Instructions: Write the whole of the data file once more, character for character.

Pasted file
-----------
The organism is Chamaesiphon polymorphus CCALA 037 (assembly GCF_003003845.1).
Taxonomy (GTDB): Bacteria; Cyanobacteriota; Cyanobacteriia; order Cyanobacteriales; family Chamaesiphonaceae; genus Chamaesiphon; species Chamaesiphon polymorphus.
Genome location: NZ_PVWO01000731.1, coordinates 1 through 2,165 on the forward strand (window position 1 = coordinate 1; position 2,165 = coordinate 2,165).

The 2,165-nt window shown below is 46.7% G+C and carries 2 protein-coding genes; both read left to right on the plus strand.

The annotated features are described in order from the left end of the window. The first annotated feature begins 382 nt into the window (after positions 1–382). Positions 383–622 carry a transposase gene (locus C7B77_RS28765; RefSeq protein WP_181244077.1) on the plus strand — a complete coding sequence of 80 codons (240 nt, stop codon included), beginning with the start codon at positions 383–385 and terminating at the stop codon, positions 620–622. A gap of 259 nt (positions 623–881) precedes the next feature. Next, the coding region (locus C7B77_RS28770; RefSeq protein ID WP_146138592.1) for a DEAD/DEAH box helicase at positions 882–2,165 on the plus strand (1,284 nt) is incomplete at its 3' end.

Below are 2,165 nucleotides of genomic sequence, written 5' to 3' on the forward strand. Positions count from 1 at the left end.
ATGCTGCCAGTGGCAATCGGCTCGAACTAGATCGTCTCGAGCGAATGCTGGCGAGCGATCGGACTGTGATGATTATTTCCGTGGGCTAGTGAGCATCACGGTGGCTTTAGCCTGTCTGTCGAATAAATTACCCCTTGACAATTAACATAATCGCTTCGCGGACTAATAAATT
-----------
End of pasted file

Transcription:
The organism is Chamaesiphon polymorphus CCALA 037 (assembly GCF_003003845.1).
Taxonomy (GTDB): Bacteria; Cyanobacteriota; Cyanobacteriia; order Cyanobacteriales; family Chamaesiphonaceae; genus Chamaesiphon; species Chamaesiphon polymorphus.
Genome location: NZ_PVWO01000731.1, coordinates 1 through 2,165 on the forward strand (window position 1 = coordinate 1; position 2,165 = coordinate 2,165).

The 2,165-nt window shown below is 46.7% G+C and carries 2 protein-coding genes; both read left to right on the plus strand.

The annotated features are described in order from the left end of the window. The first annotated feature begins 382 nt into the window (after positions 1–382). Positions 383–622 carry a transposase gene (locus C7B77_RS28765; RefSeq protein WP_181244077.1) on the plus strand — a complete coding sequence of 80 codons (240 nt, stop codon included), beginning with the start codon at positions 383–385 and terminating at the stop codon, positions 620–622. A gap of 259 nt (positions 623–881) precedes the next feature. Next, the coding region (locus C7B77_RS28770; RefSeq protein ID WP_146138592.1) for a DEAD/DEAH box helicase at positions 882–2,165 on the plus strand (1,284 nt) is incomplete at its 3' end.

Below are 2,165 nucleotides of genomic sequence, written 5' to 3' on the forward strand. Positions count from 1 at the left end.
ATGCTGCCAGTGGCAATCGGCTCGAACTAGATCGTCTCGAGCGAATGCTGGCGAGCGATCGGACTGTGATGATTATTTCCGTGGGCTAGTGAGCATCACGGTGGCTTTAGCCTGTCTGTCGAATAAATTACCCCTTGACAATTAACATAATCGCTTCGCGGACTAATAAATT